The Trans Pacific Partnership, or TPP is a hotly contested agreement. This could prevent future governments from making their own decisions on important issues including how long copyright lasts and how Internet Service providers do business, according to the Fair Deal Coalition. Here is an opinion piece from Stuff:

“Hollywood has already approached New Zealand’s Department of Internal Affairs to stop Kiwis accessing online content.

Radio NZ reported in July of this year that the Motion Pictures Distributors Association wanted access to the Internal Affairs child pornography filter, so they could block access to copyrighted material.

Should a US organisation with commercial interests control your ability to access websites when you are in New Zealand governed by New Zealand laws?

About 25 years ago the world wide web was invented by Timothy Berners-Lee. Last month in an interview with the Washinton Post, Berners-Lee said that US system is now in danger from Internet Service Providers (ISPs) who stand to amass too much power over what was intentionally built as a decentralised network – one where no single actor could dictate outcomes to everyone else.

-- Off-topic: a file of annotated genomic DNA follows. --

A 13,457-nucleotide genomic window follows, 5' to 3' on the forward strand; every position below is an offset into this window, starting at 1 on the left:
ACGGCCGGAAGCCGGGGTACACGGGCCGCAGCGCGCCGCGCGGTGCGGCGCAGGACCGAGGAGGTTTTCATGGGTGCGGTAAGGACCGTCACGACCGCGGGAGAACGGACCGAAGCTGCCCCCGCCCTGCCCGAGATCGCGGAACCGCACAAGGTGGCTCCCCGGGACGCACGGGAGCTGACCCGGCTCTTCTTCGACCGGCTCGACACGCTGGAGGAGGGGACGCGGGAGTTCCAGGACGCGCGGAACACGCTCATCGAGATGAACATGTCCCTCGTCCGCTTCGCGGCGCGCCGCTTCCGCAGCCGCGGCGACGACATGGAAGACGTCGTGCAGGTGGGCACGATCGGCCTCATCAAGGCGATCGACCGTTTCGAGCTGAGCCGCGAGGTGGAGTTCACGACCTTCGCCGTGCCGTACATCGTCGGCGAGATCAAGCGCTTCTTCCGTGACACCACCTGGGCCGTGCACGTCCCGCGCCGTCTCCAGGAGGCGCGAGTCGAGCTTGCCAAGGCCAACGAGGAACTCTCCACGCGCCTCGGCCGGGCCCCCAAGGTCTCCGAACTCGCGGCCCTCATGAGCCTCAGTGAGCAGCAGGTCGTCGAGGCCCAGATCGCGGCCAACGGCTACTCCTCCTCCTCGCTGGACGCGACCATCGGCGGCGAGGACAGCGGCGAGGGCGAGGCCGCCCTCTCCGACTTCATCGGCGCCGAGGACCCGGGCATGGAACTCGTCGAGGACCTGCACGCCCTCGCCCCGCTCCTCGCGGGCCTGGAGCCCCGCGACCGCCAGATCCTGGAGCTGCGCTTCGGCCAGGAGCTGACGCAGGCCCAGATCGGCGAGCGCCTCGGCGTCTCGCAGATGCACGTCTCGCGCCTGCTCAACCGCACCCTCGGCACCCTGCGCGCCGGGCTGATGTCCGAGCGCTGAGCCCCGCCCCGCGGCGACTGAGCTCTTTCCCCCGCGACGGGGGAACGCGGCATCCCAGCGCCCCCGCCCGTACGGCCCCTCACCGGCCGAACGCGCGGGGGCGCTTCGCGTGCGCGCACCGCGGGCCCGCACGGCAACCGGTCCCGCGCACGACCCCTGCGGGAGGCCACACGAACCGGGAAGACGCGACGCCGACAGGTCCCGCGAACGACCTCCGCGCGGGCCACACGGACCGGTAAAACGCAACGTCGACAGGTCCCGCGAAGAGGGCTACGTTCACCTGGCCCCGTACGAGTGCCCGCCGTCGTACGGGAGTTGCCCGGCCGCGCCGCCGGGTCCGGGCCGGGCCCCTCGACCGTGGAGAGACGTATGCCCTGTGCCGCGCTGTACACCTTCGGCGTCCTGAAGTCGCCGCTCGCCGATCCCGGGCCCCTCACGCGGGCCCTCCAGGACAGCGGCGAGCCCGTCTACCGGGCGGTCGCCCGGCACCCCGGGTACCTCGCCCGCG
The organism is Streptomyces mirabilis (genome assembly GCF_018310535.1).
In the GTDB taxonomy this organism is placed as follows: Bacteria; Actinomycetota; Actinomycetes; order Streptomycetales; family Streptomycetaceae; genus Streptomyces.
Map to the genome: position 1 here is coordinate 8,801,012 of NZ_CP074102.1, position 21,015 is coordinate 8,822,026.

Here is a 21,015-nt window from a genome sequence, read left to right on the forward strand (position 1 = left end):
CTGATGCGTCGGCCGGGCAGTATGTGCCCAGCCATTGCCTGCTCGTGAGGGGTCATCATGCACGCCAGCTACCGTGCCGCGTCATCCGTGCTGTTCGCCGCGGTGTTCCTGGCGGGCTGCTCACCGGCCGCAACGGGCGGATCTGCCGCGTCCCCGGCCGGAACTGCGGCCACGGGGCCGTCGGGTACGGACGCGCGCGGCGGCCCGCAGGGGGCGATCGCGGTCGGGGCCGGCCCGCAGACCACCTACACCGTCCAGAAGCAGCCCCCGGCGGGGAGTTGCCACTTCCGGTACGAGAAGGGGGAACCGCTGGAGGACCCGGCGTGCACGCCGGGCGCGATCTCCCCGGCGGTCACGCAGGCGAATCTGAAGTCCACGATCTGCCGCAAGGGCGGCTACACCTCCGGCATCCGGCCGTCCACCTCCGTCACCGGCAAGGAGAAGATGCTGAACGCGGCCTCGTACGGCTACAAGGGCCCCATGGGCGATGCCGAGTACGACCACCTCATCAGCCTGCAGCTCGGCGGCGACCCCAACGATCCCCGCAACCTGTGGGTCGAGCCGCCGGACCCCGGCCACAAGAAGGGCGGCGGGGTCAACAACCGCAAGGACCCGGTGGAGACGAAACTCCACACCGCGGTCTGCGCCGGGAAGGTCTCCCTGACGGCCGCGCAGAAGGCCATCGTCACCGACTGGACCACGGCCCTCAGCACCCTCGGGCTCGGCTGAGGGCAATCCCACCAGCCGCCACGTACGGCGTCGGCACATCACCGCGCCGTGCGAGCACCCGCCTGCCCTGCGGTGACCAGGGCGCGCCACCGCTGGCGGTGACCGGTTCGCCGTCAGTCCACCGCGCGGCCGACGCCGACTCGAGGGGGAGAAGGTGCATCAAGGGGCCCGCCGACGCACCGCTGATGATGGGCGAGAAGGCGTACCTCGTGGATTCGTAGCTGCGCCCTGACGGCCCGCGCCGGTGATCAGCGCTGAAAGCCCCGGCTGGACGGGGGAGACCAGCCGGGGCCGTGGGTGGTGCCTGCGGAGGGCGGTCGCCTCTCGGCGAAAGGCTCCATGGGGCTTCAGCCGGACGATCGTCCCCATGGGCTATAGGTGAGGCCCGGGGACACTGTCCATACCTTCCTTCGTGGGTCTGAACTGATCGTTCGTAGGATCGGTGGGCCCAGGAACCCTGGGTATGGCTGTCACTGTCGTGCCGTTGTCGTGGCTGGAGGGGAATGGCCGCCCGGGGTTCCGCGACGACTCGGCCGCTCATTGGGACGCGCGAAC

The TPP would indeed limit the open internet, access to knowledge, economic opportunity and fundamental rights if a number of proposed copyright provisions were agreed to. The TPP should lower trade barriers, not raise them.

New Zealand would be obliged under its free trade agreements with the United States, Singapore and Korea to provide a legal incentive to ISPs to cooperate with rights holders to prevent infringement on their systems and networks – based on their laws, not our own. New Zealander’s right to operate as a sovereign nation is at risk. Policies that won’t even address the root causes of internet piracy. Polices that would remove competition on the internet.”

One must wonder whether no online competition truly does form a free and decentralised democracy. Here is an opinion piece from Stuff refuting the arguments against the TPP. It’s interesting to see how interconnected the Internet has made us all. Although there are benefits, evidently from the TPP, there are complications with piracy and foreign laws.

Previous post Five Things to Know About Watching TV on the Web
Next post Talk To Yourself in 2034 With This Website